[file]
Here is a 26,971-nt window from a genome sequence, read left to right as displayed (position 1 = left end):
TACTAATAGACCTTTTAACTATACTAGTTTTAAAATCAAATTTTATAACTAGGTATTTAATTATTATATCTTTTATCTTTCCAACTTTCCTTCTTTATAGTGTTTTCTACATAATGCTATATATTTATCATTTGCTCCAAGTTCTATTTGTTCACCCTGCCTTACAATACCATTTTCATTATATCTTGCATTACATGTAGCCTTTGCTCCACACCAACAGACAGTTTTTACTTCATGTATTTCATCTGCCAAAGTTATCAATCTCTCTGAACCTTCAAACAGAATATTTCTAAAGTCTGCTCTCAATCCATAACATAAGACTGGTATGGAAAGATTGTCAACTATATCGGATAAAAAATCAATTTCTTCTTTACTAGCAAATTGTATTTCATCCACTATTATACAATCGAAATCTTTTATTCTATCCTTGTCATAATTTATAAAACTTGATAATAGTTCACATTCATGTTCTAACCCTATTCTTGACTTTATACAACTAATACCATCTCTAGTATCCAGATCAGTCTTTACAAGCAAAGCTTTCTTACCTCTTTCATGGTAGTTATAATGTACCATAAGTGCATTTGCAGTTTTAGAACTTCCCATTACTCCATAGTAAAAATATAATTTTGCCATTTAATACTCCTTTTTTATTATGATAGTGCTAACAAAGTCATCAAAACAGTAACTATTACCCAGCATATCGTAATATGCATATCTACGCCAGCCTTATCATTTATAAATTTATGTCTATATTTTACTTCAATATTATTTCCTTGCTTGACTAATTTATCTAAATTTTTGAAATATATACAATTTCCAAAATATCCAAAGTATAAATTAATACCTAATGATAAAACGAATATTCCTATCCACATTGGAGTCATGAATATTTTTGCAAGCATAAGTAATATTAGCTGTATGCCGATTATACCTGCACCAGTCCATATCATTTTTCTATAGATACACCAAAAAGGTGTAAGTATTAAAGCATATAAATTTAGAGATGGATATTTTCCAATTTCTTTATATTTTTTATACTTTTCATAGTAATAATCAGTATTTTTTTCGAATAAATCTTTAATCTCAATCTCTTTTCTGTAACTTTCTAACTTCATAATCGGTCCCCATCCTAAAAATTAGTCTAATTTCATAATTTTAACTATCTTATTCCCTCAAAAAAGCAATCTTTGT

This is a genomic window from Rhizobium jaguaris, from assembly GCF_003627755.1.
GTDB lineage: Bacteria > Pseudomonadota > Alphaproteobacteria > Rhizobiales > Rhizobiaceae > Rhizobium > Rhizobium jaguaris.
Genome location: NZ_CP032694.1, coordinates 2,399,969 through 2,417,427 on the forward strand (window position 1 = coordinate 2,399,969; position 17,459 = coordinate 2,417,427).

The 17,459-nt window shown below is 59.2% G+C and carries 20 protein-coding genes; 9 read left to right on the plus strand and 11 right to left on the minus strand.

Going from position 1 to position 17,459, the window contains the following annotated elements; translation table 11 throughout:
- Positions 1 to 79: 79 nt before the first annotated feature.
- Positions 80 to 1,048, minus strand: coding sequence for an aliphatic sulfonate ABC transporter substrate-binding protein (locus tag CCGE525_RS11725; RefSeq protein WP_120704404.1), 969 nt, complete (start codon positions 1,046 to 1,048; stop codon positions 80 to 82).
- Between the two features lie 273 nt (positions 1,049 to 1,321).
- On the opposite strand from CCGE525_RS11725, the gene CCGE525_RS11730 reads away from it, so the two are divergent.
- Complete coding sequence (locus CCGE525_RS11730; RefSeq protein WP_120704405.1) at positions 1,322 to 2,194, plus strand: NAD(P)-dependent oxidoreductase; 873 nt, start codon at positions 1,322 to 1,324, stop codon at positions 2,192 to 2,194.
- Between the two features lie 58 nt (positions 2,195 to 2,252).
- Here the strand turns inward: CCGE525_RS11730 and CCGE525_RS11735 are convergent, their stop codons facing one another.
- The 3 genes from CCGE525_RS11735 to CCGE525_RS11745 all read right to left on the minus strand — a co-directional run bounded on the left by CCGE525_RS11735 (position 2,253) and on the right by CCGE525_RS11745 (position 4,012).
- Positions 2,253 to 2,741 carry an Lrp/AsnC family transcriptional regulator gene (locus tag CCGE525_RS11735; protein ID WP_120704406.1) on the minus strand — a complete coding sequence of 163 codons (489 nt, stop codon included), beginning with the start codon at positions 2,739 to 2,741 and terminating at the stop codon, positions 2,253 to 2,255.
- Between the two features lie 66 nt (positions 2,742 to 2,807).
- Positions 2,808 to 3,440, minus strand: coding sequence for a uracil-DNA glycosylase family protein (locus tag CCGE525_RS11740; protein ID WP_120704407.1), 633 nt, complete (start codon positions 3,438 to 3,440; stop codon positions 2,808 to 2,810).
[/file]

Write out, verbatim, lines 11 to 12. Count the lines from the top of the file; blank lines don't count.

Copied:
- On the opposite strand from CCGE525_RS11725, the gene CCGE525_RS11730 reads away from it, so the two are divergent.
- Complete coding sequence (locus CCGE525_RS11730; RefSeq protein WP_120704405.1) at positions 1,322 to 2,194, plus strand: NAD(P)-dependent oxidoreductase; 873 nt, start codon at positions 1,322 to 1,324, stop codon at positions 2,192 to 2,194.